Weekly Wire
Weekly Alibi Strange Bedfellows

By Devin D. O'Leary

OCTOBER 18, 1999:  When you think about it, really, all love affairs are the product of random chance. When you calculate the odds of two people meeting on a planet crammed with some 6 billion souls, when you factor in all the elements that went into bringing two people together at the same time in the same place in order to meet, when you add up all the dumb luck that goes into keeping them together for any measurable amount of time, you realize that the chances of two people falling in love are virtually impossible. And yet, somehow, they do it all the time -- which, in a way, is part of the problem with Sydney Pollack's new film, Random Hearts.

Loosely based on Warren Adler's 1984 novel, Random Hearts posits the theory that under the most extreme of circumstances it's a miracle that people should fall in love. How's this for extreme? ... Dutch Van Den Broeck (Harrison Ford) is a cop. Kay Chandler (Kristin Scott Thomas) is a congresswoman. The two meet when their respective spouses are killed in an airplane crash. Before long, two and two are put together and it's discovered that Dutch's wife and Kay's husband were having an affair. Isn't it bizarre that something like this should bring people together? I mean, what are the odds? ... Well, about the same as the odds of any two people meeting under any circumstances.

Ford and Scott Thomas are both very appealing actors. And it's certainly refreshing to see a mature love story for a change. Too bad Pollack (the man behind Out of Africa, Tootsie and other modern classics) decided to set the film's pace a notch or two above "mature." At two hours and 20 minutes, Random Hearts is practically "geriatric." The plane crash, the adulterous behavior -- those things are all part of the background. What viewers get is some stiff-upper-lip grieving and a bunch of repressed emotions. Eventually, Dutch and Kay start thinking of repeating the sin of their spouses. But, honestly, there's no surprise at all that these two characters would hook up. They've both just lived through a great tragedy (the death of a spouse), they've both just learned a painful secret (that their spouses were adulterers), and they're both riding high on an emotional roller coaster. If these two people didn't seek solace in each others arms, it would be incredibly surprising.

With little doubt that these two should and will get their swerve on, then, the film tries to throw a couple of romantic roadblocks in their way. But in both cases, the obstacles are sincerely weak. Apparently, Kay (who's up for re-election) and her handlers (including Sydney Pollack in his usual on-screen cameo) are mortified that the press might find out the truth about her husband. So what? In this day and age when the president of the United States can have sex with an intern in the Oval Office and see his approval ratings soar, exactly what kind of smear campaign could even the most vicious of spin doctors make out of the fact that a congresswoman's dead husband cheated on her? For his part, Dutch gets his own equally irrelevant obstacle. He's in the midst of investigating some ill-defined case of police corruption. The cop he's investigating gets mad at one point and comes gunning for him -- a climactic crisis that would seem unbelievably contrived if it weren't so completely minor.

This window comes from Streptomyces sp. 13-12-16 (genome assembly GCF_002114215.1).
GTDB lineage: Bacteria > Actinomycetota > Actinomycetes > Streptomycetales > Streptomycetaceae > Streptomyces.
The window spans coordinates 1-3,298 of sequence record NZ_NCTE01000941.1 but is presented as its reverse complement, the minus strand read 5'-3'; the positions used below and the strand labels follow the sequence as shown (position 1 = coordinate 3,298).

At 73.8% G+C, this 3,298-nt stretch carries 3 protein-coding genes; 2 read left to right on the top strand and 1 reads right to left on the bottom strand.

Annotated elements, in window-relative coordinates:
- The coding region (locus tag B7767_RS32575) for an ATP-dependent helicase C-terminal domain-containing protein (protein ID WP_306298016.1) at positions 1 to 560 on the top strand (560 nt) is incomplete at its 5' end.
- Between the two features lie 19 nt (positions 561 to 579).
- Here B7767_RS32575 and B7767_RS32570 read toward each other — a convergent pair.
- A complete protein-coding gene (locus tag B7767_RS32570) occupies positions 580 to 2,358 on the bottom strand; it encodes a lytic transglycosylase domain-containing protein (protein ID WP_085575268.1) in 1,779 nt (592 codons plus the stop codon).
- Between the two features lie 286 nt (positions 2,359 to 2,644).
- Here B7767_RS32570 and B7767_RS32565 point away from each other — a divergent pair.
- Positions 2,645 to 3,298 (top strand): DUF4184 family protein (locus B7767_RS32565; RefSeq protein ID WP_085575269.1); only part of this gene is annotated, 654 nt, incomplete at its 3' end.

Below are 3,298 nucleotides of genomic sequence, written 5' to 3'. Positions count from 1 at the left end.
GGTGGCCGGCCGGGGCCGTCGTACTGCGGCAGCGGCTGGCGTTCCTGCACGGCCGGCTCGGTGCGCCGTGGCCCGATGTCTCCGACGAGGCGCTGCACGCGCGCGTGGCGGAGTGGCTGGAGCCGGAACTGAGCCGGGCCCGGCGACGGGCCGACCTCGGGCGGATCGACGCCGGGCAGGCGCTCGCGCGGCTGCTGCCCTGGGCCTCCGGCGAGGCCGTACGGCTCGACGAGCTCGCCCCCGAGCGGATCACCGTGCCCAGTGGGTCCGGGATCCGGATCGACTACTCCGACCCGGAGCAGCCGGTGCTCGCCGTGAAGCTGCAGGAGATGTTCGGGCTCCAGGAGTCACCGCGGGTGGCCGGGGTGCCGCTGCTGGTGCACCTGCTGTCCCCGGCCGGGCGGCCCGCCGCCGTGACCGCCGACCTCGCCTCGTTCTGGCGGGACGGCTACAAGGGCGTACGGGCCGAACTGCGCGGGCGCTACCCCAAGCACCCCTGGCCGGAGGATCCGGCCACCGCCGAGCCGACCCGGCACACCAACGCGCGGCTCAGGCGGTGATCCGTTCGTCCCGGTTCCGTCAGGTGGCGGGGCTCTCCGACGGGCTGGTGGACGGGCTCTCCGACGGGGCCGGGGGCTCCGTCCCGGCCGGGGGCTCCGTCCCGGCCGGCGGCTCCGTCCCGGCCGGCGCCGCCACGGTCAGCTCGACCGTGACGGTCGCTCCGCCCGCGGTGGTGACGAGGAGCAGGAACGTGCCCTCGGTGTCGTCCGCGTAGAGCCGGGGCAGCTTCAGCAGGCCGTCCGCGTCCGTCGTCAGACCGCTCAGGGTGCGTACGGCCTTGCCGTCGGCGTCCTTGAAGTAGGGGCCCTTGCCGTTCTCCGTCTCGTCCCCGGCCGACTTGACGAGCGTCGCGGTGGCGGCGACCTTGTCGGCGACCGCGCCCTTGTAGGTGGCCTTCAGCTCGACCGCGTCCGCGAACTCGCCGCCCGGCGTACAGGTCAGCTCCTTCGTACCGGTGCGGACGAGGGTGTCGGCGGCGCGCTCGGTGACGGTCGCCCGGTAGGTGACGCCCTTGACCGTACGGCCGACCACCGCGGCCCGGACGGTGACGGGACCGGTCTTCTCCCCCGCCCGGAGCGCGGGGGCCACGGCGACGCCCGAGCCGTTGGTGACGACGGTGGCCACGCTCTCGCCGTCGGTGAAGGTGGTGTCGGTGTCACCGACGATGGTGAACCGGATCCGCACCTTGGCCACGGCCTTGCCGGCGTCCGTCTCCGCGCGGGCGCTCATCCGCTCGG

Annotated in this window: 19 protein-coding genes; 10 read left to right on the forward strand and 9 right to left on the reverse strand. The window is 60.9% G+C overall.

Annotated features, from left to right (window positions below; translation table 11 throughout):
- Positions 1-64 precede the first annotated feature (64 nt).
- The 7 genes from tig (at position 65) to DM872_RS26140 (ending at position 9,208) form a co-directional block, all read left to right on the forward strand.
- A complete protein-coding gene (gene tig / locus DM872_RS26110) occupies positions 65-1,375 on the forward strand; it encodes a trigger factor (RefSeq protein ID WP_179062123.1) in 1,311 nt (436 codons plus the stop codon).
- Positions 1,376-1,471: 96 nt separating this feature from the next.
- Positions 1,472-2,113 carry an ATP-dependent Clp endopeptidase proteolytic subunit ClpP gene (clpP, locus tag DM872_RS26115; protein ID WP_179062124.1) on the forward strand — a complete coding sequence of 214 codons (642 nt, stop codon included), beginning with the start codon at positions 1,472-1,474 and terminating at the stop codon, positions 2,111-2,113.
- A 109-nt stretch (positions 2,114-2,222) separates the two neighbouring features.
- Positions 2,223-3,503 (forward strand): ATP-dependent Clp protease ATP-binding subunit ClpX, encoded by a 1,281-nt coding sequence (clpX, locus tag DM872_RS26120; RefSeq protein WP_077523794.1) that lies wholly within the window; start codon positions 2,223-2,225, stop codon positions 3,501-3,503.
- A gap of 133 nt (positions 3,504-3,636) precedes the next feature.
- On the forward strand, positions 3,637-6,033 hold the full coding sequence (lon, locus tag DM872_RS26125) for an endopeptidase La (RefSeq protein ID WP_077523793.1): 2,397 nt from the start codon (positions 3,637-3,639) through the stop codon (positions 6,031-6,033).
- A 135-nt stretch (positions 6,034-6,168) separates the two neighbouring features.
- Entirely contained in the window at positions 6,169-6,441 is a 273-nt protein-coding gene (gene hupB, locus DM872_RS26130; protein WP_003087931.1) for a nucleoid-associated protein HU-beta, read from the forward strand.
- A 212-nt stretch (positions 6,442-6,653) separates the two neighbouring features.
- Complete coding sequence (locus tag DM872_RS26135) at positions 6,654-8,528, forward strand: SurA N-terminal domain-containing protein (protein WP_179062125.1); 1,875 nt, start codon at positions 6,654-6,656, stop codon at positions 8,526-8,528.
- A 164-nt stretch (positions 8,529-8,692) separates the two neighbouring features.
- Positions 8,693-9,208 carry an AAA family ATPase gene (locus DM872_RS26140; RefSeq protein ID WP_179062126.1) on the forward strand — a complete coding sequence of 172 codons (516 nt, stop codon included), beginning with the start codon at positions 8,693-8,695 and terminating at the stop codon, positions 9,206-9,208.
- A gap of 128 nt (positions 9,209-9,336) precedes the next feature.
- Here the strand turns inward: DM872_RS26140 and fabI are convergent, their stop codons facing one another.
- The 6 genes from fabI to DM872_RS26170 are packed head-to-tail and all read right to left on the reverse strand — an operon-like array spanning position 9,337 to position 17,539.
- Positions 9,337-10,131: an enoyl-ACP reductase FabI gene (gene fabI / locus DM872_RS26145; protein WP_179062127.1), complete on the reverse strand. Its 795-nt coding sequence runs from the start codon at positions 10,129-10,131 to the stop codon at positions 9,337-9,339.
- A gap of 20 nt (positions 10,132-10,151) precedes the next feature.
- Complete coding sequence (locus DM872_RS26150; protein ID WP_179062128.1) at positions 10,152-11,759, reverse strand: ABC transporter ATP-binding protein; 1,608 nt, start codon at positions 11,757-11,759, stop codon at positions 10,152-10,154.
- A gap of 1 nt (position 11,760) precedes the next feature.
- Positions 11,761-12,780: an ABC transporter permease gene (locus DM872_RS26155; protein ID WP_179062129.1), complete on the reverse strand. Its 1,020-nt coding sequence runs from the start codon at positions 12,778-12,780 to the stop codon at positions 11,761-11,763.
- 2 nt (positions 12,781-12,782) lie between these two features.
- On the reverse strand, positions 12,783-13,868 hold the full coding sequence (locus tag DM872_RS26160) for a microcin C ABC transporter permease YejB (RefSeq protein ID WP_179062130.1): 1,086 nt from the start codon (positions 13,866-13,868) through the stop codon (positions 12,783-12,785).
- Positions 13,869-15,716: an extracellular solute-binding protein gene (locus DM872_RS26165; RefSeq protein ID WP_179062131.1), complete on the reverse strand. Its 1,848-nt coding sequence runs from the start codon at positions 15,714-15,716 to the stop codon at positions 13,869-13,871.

What we're left with are huge, slow-moving tracks of film in which Ford and Scott Thomas hem and haw, act emotionally brittle and generally seem uncomfortable around one another. There's never any point at which these would-be lovers actually relax with each other. Yes, it's a realistic and believable response considering what they're going through, but it's an odd basis for a romantic film. The audience is always kept at an arm's length, never being allowed to fully sympathize with Kay or Dutch, who never manage to work up the courage or emotional conviction to demonstrate anything resembling passion. Viewers are ultimately stranded with a pervading discomfort at this wounded couple's dysfunctional mating ritual.

On the plus side, Random Hearts is an intelligent film -- smartly scripted, carefully acted. Some viewers may appreciate an adult movie that isn't tricked up with violence, explosions and unseemly sex. It certainly isn't frivolous. But a little frivolity might have leavened the dour proceedings a bit. For all its soul-searching, heart-rending and middle-aged angst, Random Hearts is curiously lacking in impact. For a film so obsessed with the capricious whims of love, Random Hearts remains distant, sober and surprisingly unaffecting. What are the odds?

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